Harvard Medical School
Psychiatric and Neurodevelopmental Genetics Unit
Center for Human Genetic Research
Massachusetts General Hospital
Richard B. Simches Research Center
185 Cambridge Street
Boston, MA 02114
Dr. Karmacharya is a physician scientist who is investigating the cellular and molecular underpinnings of schizophrenia and bipolar disorder. He received his A.B. in Biochemistry from Harvard University, M.S. in Molecular Biophysics and Biochemistry from Yale University and his M.D. and Ph.D. in Biophysics from Albert Einstein College of Medicine. His graduate studies focused on theoretical studies of the quantum mechanics of proton tunneling in condensed phase, under the mentorship of Prof. Steven D. Schwartz.
He did an Internship in Internal Medicine at MGH, followed by a Residency in Psychiatry in the MGH-McLean program, where he served as the Chief Resident of the Schizophrenia and Bipolar Disorder Program. After his residency, he undertook postdoctoral studies in the Chemical Biology Program at the Broad Institute of Harvard and MIT, under the mentorship of Prof. Stuart L. Schreiber.
His current research aims to discover new pathways relevant to disease biology and develop small molecules that can be translated into novel therapies by applying chemical biology approaches.
- Identification of disease signatures for schizophrenia and bipolar disorder using patient iPSC-derived neuronal cells
We are generating induced pluripotent stem cells (iPSCs) by reprogramming fibroblasts obtained from patients with schizophrenia, bipolar disorder and matched controls. These iPSCs are then differentiated along the neuronal lineage. We intend to profile these patient iPSC-derived neurons using high-content imaging as well as gene expression studies in the presence of different small molecule perturbations. Our goal is to identify robust cellular signatures that underlie the disease biology of schizophrenia and bipolar disorder, which can then be used in high-throughput screens of small molecule libraries to discover compounds that can normalize/modulate cellular disease signatures.
- High-throughput small molecule and RNAi screens of modulators of the Wnt-GSK3-Beta Catenin signaling pathway
The Wnt pathway plays a major role in neurogenesis and modulation of the Wnt pathway is postulated to be important in the therapeutic effects of lithium. The goal of this project is to use a chemical biology approach to elucidate novel molecular mechanisms involved in the regulation of the Wnt-GSK-3/β-catenin signaling pathway. Towards this end, we carried out a high-throughput image-based cellular screen of 15,000 compounds to discover small molecules that modulate β-catenin levels. Based on our preliminary results, we are investigating novel pathways involved in the stabilization of β-catenin. Elucidation of the mechanism(s) underlying β-catenin stability will lead to a fundamental understanding of the Wnt signaling pathway and the identification of novel therapeutic targets for bipolar disorder.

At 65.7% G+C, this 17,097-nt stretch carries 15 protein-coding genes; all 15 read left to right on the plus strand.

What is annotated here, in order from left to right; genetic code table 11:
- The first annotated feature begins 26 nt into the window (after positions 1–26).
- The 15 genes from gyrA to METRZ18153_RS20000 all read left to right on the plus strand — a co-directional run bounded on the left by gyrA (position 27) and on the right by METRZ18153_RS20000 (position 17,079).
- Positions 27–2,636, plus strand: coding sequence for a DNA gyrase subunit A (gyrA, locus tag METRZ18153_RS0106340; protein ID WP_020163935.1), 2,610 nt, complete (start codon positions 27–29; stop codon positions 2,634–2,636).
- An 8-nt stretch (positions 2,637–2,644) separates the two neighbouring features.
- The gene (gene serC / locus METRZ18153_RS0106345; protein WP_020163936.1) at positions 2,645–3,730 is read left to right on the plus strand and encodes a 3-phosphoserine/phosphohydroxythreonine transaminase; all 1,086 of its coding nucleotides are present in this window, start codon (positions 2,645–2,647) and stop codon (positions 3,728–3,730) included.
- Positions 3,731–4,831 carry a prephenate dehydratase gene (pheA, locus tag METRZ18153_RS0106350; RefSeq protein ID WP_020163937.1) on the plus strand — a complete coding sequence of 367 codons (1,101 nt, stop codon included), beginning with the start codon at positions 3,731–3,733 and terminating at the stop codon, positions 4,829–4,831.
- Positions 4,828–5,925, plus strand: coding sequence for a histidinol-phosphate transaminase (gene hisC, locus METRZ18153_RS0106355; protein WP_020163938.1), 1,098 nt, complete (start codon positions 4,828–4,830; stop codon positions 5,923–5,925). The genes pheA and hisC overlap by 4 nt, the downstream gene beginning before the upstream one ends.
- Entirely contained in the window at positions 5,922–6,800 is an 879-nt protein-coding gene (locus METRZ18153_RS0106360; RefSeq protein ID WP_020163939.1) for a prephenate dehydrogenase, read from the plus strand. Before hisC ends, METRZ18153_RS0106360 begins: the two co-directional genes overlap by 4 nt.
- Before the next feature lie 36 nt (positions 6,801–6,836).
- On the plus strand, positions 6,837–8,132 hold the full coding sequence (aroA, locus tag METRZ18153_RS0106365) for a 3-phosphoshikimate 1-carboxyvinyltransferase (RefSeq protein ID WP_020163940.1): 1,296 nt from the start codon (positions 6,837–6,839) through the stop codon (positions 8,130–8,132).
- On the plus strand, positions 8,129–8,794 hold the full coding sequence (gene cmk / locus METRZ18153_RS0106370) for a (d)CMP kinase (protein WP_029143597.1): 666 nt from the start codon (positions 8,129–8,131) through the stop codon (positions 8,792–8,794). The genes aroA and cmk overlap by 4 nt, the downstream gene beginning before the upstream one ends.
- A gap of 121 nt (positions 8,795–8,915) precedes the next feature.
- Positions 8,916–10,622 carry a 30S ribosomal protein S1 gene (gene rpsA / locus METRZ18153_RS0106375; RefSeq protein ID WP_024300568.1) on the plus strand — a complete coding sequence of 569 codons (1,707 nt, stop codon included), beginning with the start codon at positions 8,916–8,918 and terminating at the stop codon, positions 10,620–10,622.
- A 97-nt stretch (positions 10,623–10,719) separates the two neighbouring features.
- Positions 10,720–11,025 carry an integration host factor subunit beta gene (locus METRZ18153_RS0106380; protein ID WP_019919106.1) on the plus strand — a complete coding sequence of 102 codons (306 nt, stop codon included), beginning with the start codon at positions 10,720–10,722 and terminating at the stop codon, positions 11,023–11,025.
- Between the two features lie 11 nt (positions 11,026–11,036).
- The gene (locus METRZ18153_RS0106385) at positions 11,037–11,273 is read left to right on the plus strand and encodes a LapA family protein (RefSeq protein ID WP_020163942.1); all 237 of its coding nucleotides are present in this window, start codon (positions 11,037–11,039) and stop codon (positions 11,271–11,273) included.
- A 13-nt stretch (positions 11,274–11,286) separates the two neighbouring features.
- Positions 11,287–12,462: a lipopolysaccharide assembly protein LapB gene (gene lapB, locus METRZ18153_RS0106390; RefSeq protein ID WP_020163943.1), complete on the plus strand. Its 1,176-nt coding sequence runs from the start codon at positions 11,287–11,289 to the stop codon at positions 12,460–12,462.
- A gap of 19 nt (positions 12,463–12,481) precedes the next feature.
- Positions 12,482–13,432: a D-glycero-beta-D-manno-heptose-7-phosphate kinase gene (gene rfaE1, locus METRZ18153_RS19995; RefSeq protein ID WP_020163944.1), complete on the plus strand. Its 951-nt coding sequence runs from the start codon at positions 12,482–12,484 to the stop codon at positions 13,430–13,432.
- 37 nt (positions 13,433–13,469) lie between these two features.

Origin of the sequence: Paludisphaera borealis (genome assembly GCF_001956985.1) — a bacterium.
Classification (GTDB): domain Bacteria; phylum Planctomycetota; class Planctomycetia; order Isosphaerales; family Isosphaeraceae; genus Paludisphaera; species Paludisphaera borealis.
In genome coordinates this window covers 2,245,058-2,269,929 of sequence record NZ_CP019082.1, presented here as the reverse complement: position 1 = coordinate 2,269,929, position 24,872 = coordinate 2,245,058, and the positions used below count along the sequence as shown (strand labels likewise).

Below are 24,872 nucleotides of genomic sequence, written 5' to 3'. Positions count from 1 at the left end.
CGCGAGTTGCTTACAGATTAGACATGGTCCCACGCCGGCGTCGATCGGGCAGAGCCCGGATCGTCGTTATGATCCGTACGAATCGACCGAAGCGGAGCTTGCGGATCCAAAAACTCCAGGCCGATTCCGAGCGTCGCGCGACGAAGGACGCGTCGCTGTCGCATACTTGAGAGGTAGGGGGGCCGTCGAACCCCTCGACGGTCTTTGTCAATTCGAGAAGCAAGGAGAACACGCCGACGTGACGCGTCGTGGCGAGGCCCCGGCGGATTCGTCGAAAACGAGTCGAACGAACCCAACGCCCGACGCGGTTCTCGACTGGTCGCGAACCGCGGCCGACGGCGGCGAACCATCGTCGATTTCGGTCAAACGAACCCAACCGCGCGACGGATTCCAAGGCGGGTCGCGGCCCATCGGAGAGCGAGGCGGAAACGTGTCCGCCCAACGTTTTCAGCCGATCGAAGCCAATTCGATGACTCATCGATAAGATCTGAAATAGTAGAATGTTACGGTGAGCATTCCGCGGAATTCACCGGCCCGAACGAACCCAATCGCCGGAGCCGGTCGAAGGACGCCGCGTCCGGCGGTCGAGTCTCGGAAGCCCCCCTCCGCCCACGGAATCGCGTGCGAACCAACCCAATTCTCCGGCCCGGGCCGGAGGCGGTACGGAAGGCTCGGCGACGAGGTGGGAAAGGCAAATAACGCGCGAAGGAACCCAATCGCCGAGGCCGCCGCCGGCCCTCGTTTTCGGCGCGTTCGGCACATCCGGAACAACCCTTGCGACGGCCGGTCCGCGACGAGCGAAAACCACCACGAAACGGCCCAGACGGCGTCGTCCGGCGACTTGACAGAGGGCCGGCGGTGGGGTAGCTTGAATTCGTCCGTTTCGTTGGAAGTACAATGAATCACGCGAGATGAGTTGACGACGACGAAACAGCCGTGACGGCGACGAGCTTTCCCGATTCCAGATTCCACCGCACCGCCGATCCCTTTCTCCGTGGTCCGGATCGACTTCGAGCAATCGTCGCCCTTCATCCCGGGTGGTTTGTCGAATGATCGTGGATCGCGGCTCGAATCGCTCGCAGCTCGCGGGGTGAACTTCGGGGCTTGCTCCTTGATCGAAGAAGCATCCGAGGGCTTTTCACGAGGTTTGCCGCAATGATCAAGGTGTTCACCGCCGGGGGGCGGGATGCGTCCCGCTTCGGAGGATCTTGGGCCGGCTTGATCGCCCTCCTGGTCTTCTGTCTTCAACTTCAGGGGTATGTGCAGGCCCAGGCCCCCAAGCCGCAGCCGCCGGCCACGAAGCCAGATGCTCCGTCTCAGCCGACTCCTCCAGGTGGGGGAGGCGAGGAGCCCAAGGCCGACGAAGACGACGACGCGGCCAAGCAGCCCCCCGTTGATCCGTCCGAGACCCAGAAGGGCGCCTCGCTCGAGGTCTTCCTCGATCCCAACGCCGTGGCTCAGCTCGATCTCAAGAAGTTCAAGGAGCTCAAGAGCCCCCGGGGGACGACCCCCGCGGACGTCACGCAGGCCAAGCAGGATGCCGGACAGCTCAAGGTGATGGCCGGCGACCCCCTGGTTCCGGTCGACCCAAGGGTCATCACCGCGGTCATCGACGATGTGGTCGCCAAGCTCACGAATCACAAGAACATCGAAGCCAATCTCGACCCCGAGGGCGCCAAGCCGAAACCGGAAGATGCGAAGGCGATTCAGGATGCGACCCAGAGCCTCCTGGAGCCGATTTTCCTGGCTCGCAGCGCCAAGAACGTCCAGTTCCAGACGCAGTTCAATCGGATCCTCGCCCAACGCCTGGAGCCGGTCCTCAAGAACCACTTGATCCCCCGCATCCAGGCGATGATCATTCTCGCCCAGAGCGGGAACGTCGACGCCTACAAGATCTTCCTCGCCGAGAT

Shaunna S. Berkovitch, Ph.D., Postdoctoral fellow.
Shaunna received her B.S. in Chemistry from the Massachusetts Institute of Technology, followed by a a Ph.D. in Molecular and Cellular Biology from Harvard University. For her graduate studies, she investigated novel oligonucleotide inhibition strategies for human telomerase under the mentorship of Prof. Gregory Verdine.
Sun Young Chung, Undergraduate student.
Sunny is a Harvard Stem Cell Institute (HSCI) intern. She is a junior at Hunter College majoring in Neuroscience.
Joanne Huang, B.S., Research technician.
Joanne received her B.S. in Biology from the Massachusetts Institute of Technology. As an undergraduate in the laboratory of Prof. Sangeeta Bhatia, she developed a 3-dimensional model of metastatic tumor tissue encapsulated in miniaturized hydrogel scaffolds and also studied the effects of micropatterning on the function and longevity of engineered 3-dimensional liver tissue.
Jonathan Iaconelli, B.S., Research technician.
Jonathan received his B.S. in Biology from the Emory University. As an undergraduate student, he worked on the biological activity of farnesyl transferase inhibitors in the laboratory of Prof. Adam Marcus. He has also worked on the synthesis and characterization of pyrrole derivatives and on characterization of small-molecule inhibitors of cell cycle proteins.
Elizabeth G. J. O'Brien , A.B., Research technician.
Elizabeth received her A.B. in Molecular and Cellular Biology from Harvard University. For her undergraduate thesis, she worked on identification of genes involved in cell wall intergrity and virulence in Cryptococcus neoformans under the mentorship of Prof. Eleftherios Mylonakis.
Nivanthika Wilamasena, Undergraduate student.
Nivanthika is a junior at Harvard College majoring in Chemical and Physical Biology. Before joining our group, she worked in the Laboratory for Experimental Alzheimer Drugs at Brigham and Women's Hospital, where she synthesized small molecules to develop clinical candidates for screening. She has also undertaken studies on the effects of pseudoephedrine in neuronal cells.
Return to the top of the page